How To Be A Fantastic Open Water Swimmer Part 1
When I first learned to swim, I'd be first to the local pool in the morning and as I walked through the changing area, I'd have only one thought in my mind "I hope that space is free by the wall so I can swim up and down without interruption".
As I entered the pool area, I generally found that it had already been taken by a guy doing breast stroke who is clearly intent on standing his ground and will kick out at anyone who encroaches within 5m of his space. How the hell did he get changed so quickly? Presumably he wore a velcro suit with trunks underneath and he's already half a length up the pool..
Now the wall space has gone, I'm now destined to spend the next hour dodging people, when all I want to do is swim in my own space uninterrupted. Such experiences lead me to join a local triathlon coached swim session where I was guaranteed that dodging school kids and fighting for pool space will not be required. Here the lanes are 'roped' and we swim in a clockwise or anti-clockwise direction as governed by the coach.
The coach also separates us by 5 seconds to ensure we 'swim in our own clear water'. This is bliss, this is how swimming is meant to be, I focus on my stroke technique safe in the knowledge that I have my own lane, my own space and nobody will bump into me.
Then I entered by first competitive open water mass start event and my swimming world was suddenly turned upside down..
Swimming is 80% technique and I'm consciously competent..
I started swimming at the age of 17 and learned front crawl swimming 'widths' before progressing to 'lengths'. I had no formal tuition until I read more and joined a club. It's said that there are 4 stages when learning a new skill and I recognise each of them, as follows:
1. Unconsciously incompetent - At first I was 'crap' and I didn't even realise it.
2. Consciously incompetent - Having had it pointed out by a coach and having read some books, I was still crap, but at least I knew it. That was a turning point, once I knew it, I could start to think about how to change it.
3. Consciously competent - After many years of practice I was able to swim pretty effectively, but I have to think about it / concentrate at all times or it goes wrong.
4. Unconsciously competent - This occurs when someone is so good, they can swim with perfect technique without even thinking about it. I have no idea what this feels like.
Having swam for 30 years, I still find myself at stage 3 and don't believe I will ever reach stage 4. When I swim, I have to think about it ALL THE TIME if I want to do it right. Cycling and running are different, I can watch the scenery go by, have a chat and still manage to do it with pretty good form, but not swimming. this is one of the most frustrating things about swimming, I always have to concentrate and it's always an effort for this reason.
Only real elite swimmers reach stage 4 where they are able to swim with perfect form with no real conscious thought, if you are one of those swimmers, you need to know that not many people reading this blog like you.. So here's the point, if you want to swim well, unless you are an 'elite' swimmer, you ALWAYS have to think about your stroke technique, you have to focus on what you are doing at all times.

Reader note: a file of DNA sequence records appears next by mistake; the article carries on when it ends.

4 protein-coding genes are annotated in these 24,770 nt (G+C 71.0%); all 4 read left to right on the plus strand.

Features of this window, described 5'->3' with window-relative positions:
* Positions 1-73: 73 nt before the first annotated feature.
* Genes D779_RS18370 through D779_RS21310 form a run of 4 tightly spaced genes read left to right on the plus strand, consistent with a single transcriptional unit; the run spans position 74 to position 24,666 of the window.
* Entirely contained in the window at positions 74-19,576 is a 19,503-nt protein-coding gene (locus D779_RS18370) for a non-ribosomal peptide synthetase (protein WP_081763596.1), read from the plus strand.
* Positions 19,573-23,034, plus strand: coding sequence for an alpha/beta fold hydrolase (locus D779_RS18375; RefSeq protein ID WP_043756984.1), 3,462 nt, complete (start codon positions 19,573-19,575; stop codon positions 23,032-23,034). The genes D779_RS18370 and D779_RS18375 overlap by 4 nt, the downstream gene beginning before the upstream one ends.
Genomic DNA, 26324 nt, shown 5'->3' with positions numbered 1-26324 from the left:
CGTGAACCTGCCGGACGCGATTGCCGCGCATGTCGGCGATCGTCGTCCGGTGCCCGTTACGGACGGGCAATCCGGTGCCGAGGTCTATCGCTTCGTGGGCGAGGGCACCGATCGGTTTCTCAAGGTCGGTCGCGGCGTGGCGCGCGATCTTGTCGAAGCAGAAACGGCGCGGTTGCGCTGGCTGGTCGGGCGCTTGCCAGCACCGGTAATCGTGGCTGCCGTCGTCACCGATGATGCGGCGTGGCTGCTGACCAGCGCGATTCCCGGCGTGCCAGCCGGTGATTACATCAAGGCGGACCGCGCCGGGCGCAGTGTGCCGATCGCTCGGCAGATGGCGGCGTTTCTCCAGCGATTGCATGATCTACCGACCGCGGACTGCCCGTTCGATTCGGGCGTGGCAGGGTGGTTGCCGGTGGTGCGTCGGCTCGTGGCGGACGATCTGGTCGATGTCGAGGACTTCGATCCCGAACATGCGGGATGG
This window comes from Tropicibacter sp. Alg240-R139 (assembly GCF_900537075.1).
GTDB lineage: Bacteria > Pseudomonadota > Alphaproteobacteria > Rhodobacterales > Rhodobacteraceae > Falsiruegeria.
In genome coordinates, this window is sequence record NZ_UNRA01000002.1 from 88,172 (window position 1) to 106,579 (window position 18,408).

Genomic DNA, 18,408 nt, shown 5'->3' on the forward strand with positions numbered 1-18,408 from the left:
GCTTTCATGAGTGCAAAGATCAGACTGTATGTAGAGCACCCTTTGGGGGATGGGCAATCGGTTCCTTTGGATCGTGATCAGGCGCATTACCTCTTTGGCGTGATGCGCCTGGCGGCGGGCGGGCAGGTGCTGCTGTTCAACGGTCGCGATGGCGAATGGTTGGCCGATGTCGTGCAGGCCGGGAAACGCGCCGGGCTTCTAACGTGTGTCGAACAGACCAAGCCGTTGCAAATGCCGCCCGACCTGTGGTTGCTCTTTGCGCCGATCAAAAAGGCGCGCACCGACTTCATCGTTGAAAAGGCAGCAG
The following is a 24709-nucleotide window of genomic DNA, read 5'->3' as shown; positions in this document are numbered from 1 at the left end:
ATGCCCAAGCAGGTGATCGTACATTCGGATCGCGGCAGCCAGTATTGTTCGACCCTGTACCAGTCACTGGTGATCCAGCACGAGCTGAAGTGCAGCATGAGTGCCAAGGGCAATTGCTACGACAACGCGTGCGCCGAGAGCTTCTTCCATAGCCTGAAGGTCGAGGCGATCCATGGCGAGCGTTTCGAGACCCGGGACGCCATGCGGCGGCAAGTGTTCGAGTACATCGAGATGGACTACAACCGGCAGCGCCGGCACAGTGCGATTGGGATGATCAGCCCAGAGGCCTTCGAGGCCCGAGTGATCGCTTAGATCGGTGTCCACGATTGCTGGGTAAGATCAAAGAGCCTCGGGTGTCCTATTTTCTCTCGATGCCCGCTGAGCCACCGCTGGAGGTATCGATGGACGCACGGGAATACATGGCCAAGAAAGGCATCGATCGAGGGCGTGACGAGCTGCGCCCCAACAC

You've probably heard the term 'tunnel vision' before. Sports psychologists may refer to this as 'internal focus' as opposed to 'external focus'. Internal focus is thinking about YOU and what you're doing, external focus is thinking about the things around you whether it be another competitor, the weather, the crowd or the scenery. Swimming in a pool with lane ropes and 5 second gaps between swimmers gives you the perfect opportunity to focus internally. How does your hand enter the water, reach, extend, catch.. and so on? There are no distractions, just you, the water and your own piece of unimpeded space.
Imagine what would happen if another swimmer crashed into you during that moment of internal focus. Would you continue to think about your stroke technique or would your focus change to the person responsible for this interruption? Here lies the problem with open water swimming, there are far too many external factors for you to focus on, whether that's the person crashing into you, the rough waves, the mouthful of water you just swallowed or simply the whole adrenaline powered excitement of race day, over-stimulating all of your senses. If you're thinking about the external stuff, you can't be focused internally and thinking about your stroke. Unless you've reached step 4 of the learning process, that's really going to cost you.
Being overly focused on the external stuff means you lose track of what you are doing and how you are feeling. At best, it results in a poor performance, at worst it results in a race ending panic attack.
I meet a lot of people who consider themselves to be good pool swimmers, but they just can't replicate it when they swim open water. Being a great open water swimmer isn't about technique and fitness, it's about being able to use your technique and fitness to their full advantage in a completely different environment. Pool swim training is no more than basic conditioning, the skills of open water racing are a completely different ball game.
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